Program Structure

Typically the MS and JD are pursued separately. The JD requires 90 credits, which can be completed on a full-time basis within three years. At the Schmidt Labor Research Center, the MS program requires 39 credits, which can be completed on a full-time basis within two years.

A student matriculated in the joint program will transfer some credits taken in one of the courses of study to help satisfy the overall credit requirements of the other degree program as well. As indicated below, the School of Law will accept 15 labor relations and human resources credits as transfer credits. The dual degree student would only need to register and pay for 75 law credits.

The Schmidt Labor Research Center will accept 9 law credits toward the overall total of 39, so that the student in the joint program would only need to register and pay for 30 labor relations and human resources credits.

The effect of these credit transfers would be to reduce the overall time needed to complete both degrees from five years to four.

LRHR Credits

The following 15 credits, which are all part of the MS core curriculum, may be transferred toward satisfaction of the 90 credit graduation requirement at Roger Williams University School of Law.

  • LRS/MGT 500 Labor Relations and Human Resources
  • LRS/ECN 526 Economics of the Labor Market
  • LRS/PSC 521 Comparative Labor Relations Systems
  • LRS 542 Labor Relations and Collective Bargaining
  • LRS 580 Professional Seminar in Labor Relations and Human Resources

Law Credits

Law Courses Eligible for Transfer to Labor Relations and Human Resources
A total of 9 credits may be transferred from the JD program toward satisfaction of the 39 credit graduation requirement of the MS program. The following courses are eligible for transfer credit.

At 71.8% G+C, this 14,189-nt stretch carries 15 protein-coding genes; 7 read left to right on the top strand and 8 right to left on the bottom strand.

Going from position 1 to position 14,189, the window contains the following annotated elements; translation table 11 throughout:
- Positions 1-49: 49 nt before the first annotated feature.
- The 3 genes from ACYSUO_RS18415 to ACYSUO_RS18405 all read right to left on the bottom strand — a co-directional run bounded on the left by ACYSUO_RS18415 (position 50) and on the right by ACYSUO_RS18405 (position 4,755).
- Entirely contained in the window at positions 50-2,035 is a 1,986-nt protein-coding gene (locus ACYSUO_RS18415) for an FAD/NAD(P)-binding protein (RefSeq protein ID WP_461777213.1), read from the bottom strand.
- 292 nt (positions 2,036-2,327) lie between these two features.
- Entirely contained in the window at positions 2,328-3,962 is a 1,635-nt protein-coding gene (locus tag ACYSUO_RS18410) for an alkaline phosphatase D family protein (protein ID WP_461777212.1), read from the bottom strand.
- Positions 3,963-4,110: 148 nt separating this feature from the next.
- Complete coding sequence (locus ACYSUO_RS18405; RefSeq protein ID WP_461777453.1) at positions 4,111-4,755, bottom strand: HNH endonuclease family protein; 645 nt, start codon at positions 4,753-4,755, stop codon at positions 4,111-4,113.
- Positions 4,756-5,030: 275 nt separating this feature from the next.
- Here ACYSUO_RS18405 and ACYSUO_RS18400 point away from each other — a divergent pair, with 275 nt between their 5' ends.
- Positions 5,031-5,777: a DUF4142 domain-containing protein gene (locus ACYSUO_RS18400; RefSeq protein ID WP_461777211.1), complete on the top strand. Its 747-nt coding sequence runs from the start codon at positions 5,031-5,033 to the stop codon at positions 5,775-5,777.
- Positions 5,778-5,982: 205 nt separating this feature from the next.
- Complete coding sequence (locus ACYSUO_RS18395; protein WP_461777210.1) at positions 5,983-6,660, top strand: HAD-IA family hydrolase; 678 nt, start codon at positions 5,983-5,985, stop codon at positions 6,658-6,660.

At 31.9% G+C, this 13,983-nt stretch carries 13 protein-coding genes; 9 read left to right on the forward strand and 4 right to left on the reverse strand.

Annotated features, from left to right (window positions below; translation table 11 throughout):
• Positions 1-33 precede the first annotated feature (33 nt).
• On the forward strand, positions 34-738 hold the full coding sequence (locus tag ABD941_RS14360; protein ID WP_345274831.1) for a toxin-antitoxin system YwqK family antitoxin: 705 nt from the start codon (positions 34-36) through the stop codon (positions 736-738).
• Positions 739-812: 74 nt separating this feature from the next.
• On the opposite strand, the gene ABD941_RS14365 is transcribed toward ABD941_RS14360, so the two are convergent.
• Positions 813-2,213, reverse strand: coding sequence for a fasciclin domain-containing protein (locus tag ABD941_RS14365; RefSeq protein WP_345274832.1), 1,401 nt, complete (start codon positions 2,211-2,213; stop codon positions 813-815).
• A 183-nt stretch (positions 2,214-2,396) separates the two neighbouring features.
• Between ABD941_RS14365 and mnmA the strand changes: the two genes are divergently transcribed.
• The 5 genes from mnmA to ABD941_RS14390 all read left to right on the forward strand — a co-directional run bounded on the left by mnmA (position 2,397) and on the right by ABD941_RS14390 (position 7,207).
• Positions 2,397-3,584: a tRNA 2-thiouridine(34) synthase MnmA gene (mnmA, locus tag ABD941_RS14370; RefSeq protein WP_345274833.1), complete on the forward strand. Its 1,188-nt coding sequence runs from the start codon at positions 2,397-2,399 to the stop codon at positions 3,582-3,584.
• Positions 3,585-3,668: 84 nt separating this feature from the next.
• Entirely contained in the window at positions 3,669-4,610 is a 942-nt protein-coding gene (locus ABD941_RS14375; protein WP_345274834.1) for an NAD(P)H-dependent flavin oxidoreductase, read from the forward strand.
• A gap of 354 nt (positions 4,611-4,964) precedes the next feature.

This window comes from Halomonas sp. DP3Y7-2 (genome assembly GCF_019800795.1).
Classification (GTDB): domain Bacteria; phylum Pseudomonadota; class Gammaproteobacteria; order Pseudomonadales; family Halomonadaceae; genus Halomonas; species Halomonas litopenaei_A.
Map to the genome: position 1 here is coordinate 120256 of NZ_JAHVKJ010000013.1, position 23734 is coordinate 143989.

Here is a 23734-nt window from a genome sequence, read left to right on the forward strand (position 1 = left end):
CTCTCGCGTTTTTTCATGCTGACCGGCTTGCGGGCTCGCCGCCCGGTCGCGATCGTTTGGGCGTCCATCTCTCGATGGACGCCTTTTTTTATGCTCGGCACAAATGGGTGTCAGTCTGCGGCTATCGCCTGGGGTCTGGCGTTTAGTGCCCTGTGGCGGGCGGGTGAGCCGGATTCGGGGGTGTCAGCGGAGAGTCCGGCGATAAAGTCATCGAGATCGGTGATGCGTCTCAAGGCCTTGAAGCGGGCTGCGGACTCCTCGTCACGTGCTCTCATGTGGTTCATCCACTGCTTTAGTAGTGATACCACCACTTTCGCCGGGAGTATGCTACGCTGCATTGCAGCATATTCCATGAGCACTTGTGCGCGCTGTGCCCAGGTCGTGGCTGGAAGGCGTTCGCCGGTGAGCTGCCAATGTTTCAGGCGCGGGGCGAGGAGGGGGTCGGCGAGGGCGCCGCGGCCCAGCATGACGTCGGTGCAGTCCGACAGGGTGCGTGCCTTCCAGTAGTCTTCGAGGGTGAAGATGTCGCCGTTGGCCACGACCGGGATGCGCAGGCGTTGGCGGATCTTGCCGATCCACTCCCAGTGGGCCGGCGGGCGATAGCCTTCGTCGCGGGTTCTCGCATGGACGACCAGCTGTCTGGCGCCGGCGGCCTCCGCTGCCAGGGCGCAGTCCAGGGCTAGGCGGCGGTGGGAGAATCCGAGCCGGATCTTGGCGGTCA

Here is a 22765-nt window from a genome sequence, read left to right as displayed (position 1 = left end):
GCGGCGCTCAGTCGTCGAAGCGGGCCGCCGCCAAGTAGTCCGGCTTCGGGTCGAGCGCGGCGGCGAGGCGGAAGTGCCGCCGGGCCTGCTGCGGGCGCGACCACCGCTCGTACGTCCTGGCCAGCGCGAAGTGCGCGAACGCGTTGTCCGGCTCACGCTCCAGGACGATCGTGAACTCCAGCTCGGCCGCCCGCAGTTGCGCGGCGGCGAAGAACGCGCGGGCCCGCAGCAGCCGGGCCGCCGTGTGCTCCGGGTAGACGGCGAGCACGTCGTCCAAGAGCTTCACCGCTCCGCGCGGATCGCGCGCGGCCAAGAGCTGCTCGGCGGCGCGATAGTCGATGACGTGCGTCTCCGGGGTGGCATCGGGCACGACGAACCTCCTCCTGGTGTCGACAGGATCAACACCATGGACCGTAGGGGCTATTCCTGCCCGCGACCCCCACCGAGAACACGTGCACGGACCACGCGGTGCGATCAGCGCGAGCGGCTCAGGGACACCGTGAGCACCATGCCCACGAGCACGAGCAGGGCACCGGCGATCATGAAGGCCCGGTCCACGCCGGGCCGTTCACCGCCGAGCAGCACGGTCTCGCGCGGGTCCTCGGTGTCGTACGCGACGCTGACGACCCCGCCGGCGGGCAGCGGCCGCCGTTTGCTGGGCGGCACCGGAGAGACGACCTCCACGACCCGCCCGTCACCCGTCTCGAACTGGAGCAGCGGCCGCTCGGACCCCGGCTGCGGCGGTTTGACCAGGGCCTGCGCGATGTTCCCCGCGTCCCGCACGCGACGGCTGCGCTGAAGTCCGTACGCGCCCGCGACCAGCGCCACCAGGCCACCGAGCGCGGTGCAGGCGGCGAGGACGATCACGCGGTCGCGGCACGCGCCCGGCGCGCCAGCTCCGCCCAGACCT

• LAW 631 Administrative Law
  • LAW 820 Employment Law *
  • LAW 822 Labor Law **

* Substitute for LRS 531
** Substitute for LRS 541

The jointly matriculated student would be required to satisfy the School of Law Graduation Writing Requirement and the comprehensive exam requirement for the MS degree at the Schmidt Labor Research Center.


Close Course Type Descriptions

Course Types

We have classified RWU Law classes under the following headers. One of the following course types will be attached to each course which will allow students to narrow down their search while looking for classes.

Core Course

Students in the first and second year are required to take classes covering the following aspects of the law—contracts, torts, property, criminal law, civil procedure, and constitutional law, evidence, and professional responsibility.  Along with these aspects, the core curriculum will develop legal reasoning skills.


After finishing the core curriculum the remaining coursework toward the degree is completed through upper level elective courses.  Students can choose courses that peak their interests or courses that go along with the track they are following.


Seminars are classes where teachers and small groups of students focus on a specific topic and the students complete a substantial research paper.


Inhouse Clinics and Clinical Externships legal education is law school training in which students participate in client representation under the supervision of a practicing attorney or law professor.  RWU Law's Clinical Programs offer unique and effective learning opportunities and the opportunity for practical experience while still in law school.